Or diaries, if you don't want to refer to my scribbling as serious 'journaling.' They go back as far as when I could only print in capital letters, and came equipped with a lock and key. I haven't gotten in there yet to re-read them, but I don't think I'm ready for that. And I'm not sure there is anyone else I want to share them with, either. I always imagined I'd have a little girl that would become an adult one day, and I'd share them with her to say, "See, your mom wasn't always a grown up! I had a life before I was a mother!" Now I have three little girls, and want so desperately for them not to do the kind of stupid things I did, or feel the selfish feelings I felt. I want them to spend time thinking about saving the world, not about what Ryan So-and-So said to them at the lunch table on a particular day. I want them to experience a little pain, and a little rejection, but not enough to cry for months, or years, at a time. And maybe now, I just don't want them to know I was anything BUT their mother, because maybe they would roll their eyes and laugh at who I was. It's one thing for them to do that about me in my role as 'mom', because every child will do that at some point, and I'm expecting it. That part wouldn't hurt. I just don't want them to be disappointed in who I was (or wasn't). I didn't do anything spectacular. I wasn't all that interesting as a kid. I was pretty selfish and self-centered and mixed-up, and that's just not a pretty read. So what to do with those journals?
Unfortunately, we don't have a working fireplace where I can tear the pages out and send them romantically up the chimney. And maybe, even more unfortunately, I don't have a consistent written record of all the good days and times, especially now, with my busy, wonderful family. I guess because we are so wonderfully busy, and the only time I have tended to write in my journals is when things seem to be hitting rock bottom and I'm trying to figure my way out. There's no need to go to the counselor when things are going swimmingly, I guess. (Not that it's always perfect, or ever perfect. That's impossible. But somehow, my current life with little kids forces me to be present. And the present situation is always better than what goes on in the recesses of my mind.)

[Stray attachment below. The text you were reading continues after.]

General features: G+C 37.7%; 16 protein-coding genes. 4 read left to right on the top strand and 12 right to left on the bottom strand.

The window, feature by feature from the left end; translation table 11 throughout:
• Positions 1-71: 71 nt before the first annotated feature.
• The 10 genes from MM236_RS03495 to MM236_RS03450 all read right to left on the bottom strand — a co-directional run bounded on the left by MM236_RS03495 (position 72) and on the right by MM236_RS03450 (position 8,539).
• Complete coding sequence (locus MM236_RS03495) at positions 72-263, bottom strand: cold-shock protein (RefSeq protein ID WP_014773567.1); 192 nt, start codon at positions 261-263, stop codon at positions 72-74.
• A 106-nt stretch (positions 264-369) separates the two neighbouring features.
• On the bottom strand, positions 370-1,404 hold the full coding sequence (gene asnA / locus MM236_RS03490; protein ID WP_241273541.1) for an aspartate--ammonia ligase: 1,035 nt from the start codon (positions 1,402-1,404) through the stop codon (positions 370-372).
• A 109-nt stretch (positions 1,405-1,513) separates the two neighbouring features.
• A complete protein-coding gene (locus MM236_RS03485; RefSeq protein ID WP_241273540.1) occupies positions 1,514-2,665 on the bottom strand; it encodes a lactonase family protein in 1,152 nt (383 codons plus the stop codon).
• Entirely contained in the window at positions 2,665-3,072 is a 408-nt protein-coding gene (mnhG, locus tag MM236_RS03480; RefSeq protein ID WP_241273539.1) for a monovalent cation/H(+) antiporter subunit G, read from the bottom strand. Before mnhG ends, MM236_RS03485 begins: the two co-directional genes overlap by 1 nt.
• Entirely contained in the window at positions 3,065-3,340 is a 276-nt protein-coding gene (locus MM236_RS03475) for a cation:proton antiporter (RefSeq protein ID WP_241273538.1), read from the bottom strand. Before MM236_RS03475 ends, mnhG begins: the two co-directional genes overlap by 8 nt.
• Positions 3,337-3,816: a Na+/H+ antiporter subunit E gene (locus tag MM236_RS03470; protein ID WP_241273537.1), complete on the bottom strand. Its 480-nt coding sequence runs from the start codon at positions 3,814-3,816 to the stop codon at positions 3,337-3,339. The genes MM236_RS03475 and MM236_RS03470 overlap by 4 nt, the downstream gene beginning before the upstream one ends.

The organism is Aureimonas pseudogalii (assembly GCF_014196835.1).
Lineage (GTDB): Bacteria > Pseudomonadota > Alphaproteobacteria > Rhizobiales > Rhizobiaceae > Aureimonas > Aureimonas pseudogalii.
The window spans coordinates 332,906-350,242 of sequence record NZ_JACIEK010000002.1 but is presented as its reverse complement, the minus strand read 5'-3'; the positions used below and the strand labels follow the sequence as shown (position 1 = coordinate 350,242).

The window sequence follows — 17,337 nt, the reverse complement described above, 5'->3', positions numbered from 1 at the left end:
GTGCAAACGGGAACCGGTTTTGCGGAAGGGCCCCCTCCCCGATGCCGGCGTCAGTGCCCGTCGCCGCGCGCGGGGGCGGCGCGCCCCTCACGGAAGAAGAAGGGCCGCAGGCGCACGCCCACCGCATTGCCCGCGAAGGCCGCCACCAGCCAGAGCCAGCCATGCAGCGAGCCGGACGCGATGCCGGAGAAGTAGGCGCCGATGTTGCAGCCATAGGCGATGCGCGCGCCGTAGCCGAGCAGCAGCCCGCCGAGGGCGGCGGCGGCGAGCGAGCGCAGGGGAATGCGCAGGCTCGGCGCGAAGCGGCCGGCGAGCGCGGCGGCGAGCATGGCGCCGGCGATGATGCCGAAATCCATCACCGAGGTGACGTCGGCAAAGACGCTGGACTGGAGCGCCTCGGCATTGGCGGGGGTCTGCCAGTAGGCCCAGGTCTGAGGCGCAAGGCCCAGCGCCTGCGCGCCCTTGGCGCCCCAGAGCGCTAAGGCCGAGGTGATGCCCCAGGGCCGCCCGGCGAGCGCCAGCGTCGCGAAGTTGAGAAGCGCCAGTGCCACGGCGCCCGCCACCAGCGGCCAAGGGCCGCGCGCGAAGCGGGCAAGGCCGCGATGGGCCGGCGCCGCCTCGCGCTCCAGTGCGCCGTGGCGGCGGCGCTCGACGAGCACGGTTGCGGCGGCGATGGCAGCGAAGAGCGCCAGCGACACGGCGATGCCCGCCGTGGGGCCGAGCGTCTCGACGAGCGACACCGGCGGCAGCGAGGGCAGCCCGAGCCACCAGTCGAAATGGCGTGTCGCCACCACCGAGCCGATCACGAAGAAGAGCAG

All this dredging up of the past is because my mom is selling our childhood home. It has been on the market for a few years now, but she is finally serious enough about getting it off her shoulders as to clean out 36 years worth of accumulation. It has been very hard for me to imagine her not being there, to imagine someone else in our space, and to know those chapters of life are closed forever. I still call it home, even though I moved out at 18. I love the house, the smells, the land - everything about it (except maybe the sulfur water!) I just haven't wanted to let go yet, but after last weekend, when we started going through all the closets in earnest, I realized I don't need the contents of those boxes to remember what was good and redeeming about my growing-up years. Not the tchotchkes, not the letters, not even the beautiful, old house itself. Appropriately enough, I found the following in the book I was reading to the girls the other night.
Laura called out softly, "What are days of auld lang syne, Pa?"
"They are the days of a long time ago, Laura, " Pa said. "Go to sleep, now."
But Laura lay awake a little while, listening to Pa's fiddle softly playing and to the lonely sound of the wind in the Big Woods. She looked at Pa sitting on the bench by the hearth, the fire-light gleaming on his brown hair and beard and glistening on the honey-brown fiddle. She looked at Ma, gently rocking and knitting.
She though to herself, "This is now."
She was glad that the cosy house, and Pa and Ma and the fire-light and the music, were now. They could not be forgotten, she thought, because now is now. It can never be a long time ago.